Something to Fall Back On

Other talented boys and girls were winning the writing prizes. At home, I heard "your brother's the only one who's got any talent." Other than dutifully turning well-researched and (thanks-to-Mom) edited term papers in on time, the writer in me went underground.

Sure, I dabbled here and there, but when I had to choose between a graduate program in counseling and further courses in creative writing, I decided on listening to others. I felt it would guarantee I would "always have something to fall back on." More term papers, more restraint.

It wasn't until my brother died in 1996 that the urgency to express myself in less conventional ways surfaced. I discovered that writing, as well as other forms of creative expression, provided just the "something to fall back on" that I most needed while trudging through the depths of grief. I know it's not the "something to fall back on" my pragmatic mother had in mind, but it is a safety net of a different sort. I write so I can witness what the inside of me is saying and feeling. If I remain ignorant of that, how can I be of service to others as a listener? I can't. I write almost daily. Sometimes it's just an e-mail to a friend, sometimes it's what one client describes as a "core dump," and sometimes it's the first draft of a poem, essay, or memoir.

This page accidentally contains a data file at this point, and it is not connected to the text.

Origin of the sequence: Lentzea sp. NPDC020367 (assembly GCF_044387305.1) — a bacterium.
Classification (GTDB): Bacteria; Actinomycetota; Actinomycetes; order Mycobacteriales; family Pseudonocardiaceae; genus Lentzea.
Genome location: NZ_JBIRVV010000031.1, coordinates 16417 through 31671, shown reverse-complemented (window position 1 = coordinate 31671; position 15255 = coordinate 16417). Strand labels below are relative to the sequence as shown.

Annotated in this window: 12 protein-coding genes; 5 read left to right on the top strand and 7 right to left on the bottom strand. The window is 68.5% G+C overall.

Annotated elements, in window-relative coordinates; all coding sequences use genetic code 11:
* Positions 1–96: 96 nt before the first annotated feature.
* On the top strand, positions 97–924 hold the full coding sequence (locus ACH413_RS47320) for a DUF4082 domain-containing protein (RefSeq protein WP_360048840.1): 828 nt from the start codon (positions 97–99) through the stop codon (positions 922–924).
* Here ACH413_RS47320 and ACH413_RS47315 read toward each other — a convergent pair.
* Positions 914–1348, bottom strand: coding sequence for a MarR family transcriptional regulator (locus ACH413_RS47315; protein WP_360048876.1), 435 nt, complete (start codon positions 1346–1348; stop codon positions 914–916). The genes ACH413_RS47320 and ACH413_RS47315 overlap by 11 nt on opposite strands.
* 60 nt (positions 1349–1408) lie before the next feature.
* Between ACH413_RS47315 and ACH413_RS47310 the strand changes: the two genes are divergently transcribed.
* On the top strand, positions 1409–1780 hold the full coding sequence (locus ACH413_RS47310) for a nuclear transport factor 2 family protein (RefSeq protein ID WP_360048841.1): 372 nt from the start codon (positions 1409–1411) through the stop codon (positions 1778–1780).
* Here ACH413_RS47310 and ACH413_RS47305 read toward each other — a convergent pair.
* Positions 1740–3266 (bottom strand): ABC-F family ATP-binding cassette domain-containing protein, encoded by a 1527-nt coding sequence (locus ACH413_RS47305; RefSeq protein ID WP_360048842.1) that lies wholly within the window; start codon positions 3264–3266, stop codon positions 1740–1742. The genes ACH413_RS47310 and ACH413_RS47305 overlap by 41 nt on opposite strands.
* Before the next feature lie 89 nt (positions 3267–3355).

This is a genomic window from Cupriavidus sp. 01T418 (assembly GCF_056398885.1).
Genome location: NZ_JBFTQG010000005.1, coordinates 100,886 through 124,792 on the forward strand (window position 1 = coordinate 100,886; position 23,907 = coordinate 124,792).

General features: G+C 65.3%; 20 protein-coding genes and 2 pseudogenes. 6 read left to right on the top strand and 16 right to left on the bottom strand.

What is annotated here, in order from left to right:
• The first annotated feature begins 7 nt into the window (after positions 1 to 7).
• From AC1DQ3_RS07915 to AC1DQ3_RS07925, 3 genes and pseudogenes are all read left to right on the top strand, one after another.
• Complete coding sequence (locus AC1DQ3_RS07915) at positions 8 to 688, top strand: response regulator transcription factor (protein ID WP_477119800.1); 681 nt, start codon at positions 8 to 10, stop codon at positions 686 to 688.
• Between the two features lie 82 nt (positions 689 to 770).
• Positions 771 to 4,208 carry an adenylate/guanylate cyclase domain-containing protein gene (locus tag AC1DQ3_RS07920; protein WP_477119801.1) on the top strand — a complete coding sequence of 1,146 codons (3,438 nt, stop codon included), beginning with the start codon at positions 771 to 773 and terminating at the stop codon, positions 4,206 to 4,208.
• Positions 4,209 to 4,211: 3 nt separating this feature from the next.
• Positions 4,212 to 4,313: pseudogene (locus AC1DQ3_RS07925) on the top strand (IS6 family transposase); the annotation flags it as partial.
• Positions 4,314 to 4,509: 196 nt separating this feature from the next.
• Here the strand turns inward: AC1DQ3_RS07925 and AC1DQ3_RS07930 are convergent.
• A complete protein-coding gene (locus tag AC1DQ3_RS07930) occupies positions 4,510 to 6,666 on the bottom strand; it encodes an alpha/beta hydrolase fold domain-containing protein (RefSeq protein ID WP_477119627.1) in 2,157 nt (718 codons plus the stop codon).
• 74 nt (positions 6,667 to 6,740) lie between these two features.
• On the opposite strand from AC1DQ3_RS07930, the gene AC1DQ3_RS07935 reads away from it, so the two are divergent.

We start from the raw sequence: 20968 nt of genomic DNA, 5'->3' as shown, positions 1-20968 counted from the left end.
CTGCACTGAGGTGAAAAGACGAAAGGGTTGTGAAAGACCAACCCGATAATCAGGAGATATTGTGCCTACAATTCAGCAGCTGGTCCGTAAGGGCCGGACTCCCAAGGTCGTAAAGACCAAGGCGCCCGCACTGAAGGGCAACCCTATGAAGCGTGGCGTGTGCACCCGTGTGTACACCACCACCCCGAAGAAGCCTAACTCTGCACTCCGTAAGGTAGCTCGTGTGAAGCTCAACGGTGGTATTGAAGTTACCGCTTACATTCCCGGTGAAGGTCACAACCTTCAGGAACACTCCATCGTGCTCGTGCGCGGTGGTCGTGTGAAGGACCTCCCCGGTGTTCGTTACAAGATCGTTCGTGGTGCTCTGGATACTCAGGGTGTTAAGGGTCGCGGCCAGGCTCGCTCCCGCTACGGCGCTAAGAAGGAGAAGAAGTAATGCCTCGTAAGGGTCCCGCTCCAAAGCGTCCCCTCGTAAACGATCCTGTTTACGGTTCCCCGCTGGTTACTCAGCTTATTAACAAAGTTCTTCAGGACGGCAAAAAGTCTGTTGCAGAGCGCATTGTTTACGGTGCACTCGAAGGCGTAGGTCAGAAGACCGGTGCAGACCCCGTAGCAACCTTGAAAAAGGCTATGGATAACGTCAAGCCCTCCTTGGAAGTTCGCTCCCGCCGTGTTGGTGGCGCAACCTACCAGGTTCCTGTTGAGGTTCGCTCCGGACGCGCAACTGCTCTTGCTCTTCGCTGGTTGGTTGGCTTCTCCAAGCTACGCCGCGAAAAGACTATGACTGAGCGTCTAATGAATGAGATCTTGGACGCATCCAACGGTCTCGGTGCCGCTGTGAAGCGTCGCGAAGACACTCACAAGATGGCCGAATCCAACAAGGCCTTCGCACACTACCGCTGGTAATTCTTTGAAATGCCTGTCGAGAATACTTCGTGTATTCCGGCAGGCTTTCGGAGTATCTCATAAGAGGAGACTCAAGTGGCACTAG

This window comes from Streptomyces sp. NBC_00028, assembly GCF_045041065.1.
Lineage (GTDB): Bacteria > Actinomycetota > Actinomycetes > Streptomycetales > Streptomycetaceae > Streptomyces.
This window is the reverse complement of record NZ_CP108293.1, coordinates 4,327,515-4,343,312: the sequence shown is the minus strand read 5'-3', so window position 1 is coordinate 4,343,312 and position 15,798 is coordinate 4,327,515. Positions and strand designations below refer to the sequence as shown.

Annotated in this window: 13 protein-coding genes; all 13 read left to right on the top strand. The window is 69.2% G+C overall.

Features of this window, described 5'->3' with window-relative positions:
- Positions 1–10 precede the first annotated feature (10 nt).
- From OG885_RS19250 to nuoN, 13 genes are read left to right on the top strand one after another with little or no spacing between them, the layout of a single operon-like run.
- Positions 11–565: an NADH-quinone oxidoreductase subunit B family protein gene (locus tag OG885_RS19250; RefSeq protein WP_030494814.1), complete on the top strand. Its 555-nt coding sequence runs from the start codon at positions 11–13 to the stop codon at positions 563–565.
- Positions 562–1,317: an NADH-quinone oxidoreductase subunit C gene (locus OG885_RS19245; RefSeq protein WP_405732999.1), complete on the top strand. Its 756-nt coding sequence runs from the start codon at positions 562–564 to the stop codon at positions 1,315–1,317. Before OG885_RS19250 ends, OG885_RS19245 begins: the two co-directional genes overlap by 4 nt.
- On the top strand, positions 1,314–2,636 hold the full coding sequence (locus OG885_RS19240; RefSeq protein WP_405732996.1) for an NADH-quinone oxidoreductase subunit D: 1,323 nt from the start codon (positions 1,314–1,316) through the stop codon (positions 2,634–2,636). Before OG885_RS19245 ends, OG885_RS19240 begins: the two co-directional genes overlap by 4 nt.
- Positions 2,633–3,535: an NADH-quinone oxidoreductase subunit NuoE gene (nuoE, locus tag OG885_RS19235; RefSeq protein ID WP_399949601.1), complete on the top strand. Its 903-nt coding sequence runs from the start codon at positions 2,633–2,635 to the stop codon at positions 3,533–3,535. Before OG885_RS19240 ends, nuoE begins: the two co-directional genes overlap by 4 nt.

I share my writing with others whenever I can. Even if the feedback is critical, I relish the experience of being listened to. If you aren't already a writer, I encourage you to try it. Or try some form of creative self-expression. (See Feel Better ...)

Here are my top 5 picks (oh, okay, make it 6) for great books to launch a creative life of listening to oneself:

Elizabeth Berg, Escaping Into the Open: The Art of Writing True
Julia Cameron, The Artist's Way
Natalie Goldberg, Writing Down the Bones
Stephen King, On Writing
Anne Lamott, Bird by Bird
Sol Stein, Stein On Writing


  Photo by Bill Scala


Martha Clark Scala, MFT • 721 Colorado Ave., Suite 201, Palo Alto, CA 94303 •